Winner of the New Blood Dagger, Arthur Ellis, Barry, Anthony, and Dilys awards.
Chief Inspector Armand Gamache of the Surêté du Québec and his team of investigators are called in to the scene of a suspicious death in a rural village south of Montreal. Jane Neal, a local fixture in the tiny hamlet of Three Pines, just north of the U.S. border, has been found dead in the woods. The locals are certain it's a tragic hunting accident and nothing more, but Gamache smells something foul in these remote woods, and is soon certain that Jane Neal died at the hands of someone much more sinister than a careless bowhunter.
Still Life introduces not only an engaging series hero in Inspector Gamache, who commands his forces---and this series---with integrity and quiet courage, but also a winning and talented new writer of traditional mysteries in the person of Louise Penny.
Canadian Penny's terrific first novel, which was the runner-up for the CWA's Debut Dagger Award in 2004, introduces Armand Gamache of the S ret du Qu bec. When the body of Jane Neal, a middle-aged artist, is found near a woodland trail used by deer hunters outside the village of Three Pines, it appears she's the victim of a hunting accident. Summoned to the scene, Gamache, an appealingly competent senior homicide investigator, soon determines that the woman was most likely murdered. Like a virtuoso, Penny plays a complex variation on the theme of the clue hidden in plain sight. She deftly uses the bilingual, bicultural aspect of Quebecois life as well as arcane aspects of archery and art to deepen her narrative. Memorable characters include Jane; Jane's shallow niece, Yolande; and a delightful gay couple, Olivier and Gabri. Filled with unexpected insights, this winning traditional mystery sets a solid foundation for future entries in the series.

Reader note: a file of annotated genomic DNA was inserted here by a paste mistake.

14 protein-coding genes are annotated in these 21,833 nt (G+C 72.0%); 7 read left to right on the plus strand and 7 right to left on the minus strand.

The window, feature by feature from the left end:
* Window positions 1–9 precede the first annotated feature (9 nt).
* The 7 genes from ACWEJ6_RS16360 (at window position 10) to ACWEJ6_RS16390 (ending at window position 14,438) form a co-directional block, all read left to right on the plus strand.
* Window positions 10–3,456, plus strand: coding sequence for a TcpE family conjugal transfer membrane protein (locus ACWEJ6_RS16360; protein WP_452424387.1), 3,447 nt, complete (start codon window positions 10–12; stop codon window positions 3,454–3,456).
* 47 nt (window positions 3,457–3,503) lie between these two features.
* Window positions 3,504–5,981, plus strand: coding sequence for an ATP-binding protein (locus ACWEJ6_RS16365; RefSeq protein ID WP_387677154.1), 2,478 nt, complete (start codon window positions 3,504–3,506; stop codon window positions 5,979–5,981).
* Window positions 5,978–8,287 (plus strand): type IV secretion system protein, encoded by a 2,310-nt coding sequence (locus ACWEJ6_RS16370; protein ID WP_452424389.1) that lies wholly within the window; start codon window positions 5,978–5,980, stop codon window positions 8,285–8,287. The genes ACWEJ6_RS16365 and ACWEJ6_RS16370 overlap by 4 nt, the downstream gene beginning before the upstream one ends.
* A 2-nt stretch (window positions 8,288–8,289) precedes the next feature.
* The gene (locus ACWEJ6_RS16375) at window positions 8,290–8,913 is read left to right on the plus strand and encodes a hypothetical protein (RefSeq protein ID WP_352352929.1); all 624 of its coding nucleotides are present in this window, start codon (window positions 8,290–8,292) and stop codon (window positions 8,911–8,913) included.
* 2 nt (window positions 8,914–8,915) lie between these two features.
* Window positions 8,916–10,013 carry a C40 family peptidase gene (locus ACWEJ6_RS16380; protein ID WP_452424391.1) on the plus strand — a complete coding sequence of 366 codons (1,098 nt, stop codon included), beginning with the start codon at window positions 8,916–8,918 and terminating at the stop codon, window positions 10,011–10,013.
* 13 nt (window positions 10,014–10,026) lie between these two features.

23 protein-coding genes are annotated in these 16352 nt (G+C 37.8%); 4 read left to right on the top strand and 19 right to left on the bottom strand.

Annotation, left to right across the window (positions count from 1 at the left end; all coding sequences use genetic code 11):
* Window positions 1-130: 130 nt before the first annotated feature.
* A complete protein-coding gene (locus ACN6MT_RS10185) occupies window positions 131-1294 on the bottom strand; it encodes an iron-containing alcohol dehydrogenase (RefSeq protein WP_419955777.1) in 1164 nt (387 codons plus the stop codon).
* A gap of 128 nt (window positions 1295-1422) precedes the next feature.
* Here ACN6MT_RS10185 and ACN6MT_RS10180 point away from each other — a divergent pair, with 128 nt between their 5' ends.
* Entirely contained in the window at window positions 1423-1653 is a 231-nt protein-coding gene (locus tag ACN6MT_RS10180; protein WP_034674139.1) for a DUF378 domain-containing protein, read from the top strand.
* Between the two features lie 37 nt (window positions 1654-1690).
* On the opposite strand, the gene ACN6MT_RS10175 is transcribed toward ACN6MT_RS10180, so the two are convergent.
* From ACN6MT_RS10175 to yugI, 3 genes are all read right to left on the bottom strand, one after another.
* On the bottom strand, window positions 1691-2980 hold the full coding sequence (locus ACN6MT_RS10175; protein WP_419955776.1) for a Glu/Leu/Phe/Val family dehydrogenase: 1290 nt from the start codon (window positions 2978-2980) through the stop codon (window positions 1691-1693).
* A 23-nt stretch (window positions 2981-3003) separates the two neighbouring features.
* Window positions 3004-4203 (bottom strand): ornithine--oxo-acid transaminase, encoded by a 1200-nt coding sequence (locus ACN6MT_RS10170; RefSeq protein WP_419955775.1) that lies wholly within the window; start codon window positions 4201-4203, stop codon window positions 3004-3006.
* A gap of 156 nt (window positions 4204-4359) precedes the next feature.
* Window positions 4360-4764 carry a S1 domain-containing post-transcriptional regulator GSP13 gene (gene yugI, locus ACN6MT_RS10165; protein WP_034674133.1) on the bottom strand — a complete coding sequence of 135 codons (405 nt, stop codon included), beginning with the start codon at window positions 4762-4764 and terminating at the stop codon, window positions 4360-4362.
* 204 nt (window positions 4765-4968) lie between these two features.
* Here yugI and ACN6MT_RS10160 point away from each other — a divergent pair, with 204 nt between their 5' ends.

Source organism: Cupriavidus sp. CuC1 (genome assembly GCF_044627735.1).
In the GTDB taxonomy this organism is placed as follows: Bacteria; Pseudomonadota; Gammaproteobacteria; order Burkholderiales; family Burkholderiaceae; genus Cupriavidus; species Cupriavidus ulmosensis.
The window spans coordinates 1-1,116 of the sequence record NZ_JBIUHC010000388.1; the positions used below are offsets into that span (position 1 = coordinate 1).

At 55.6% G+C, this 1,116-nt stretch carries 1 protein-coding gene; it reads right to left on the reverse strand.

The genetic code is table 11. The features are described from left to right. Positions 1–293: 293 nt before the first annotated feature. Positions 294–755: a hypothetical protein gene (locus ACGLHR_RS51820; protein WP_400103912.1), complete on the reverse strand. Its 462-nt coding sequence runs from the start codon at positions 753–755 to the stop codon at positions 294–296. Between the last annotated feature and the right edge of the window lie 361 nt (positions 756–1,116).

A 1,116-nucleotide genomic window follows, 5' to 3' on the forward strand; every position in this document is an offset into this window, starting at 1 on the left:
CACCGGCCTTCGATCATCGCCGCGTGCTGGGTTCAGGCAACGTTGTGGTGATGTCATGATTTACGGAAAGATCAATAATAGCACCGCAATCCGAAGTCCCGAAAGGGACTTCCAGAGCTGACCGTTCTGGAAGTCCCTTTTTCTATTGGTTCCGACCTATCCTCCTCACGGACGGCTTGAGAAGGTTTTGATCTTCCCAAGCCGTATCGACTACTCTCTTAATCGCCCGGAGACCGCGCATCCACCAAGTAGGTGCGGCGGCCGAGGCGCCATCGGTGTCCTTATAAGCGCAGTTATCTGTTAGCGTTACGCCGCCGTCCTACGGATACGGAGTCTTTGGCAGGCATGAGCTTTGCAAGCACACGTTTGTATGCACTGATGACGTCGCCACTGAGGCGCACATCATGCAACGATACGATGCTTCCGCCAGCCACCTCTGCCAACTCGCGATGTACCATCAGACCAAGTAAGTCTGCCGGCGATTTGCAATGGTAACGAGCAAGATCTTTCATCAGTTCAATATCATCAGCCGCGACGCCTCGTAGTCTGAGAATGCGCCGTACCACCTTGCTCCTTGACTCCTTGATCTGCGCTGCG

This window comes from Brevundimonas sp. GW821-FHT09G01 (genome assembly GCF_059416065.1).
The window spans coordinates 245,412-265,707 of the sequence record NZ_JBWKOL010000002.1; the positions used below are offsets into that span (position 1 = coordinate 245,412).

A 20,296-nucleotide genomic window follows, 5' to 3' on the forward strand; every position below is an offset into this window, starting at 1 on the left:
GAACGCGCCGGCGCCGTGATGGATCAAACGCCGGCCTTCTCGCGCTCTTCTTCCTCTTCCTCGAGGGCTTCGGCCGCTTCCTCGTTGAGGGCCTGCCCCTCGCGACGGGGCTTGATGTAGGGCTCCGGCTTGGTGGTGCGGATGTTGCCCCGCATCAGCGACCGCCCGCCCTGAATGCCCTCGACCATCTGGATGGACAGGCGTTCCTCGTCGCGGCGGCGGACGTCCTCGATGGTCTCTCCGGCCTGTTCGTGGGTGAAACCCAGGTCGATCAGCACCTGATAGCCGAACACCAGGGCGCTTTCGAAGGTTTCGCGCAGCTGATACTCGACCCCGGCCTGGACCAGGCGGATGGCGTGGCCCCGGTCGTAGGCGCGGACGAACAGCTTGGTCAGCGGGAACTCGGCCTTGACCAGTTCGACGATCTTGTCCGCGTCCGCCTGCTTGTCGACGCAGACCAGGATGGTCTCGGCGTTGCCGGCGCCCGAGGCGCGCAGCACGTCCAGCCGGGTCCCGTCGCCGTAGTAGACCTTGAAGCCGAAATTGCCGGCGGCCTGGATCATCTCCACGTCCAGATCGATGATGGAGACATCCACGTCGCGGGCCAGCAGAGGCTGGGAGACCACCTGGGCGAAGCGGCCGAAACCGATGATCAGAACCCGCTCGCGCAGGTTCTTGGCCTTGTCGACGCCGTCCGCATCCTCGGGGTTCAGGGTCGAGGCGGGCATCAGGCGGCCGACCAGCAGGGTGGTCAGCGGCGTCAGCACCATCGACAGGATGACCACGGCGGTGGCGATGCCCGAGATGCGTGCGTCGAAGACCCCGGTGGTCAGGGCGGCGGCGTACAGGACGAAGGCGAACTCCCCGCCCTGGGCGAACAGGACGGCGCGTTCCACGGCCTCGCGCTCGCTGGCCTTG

Customer ReviewsSee All
Truly enjoyed thhis book. The characters and the plot were clever. Had me laughing out loud!
Louise Penny is one of the best contemporary mystery writers in North America. Her characters are well-drawn and complicated- new layers ( or is it depths?) are revealed under subsequent titles in this wonderful series. I was completely in love with Three Pines and its residents by the end of the first book and couldn't wait to find another so I could visit this village again.
Beautifully written. Not so much a mystery as a sensitive and seductive portrait of humanity. Characters finely drawn. The kind of book that not only holds one's interest from first to last but forces one to stop every now and again to chew over the deeper significance of the author's insights.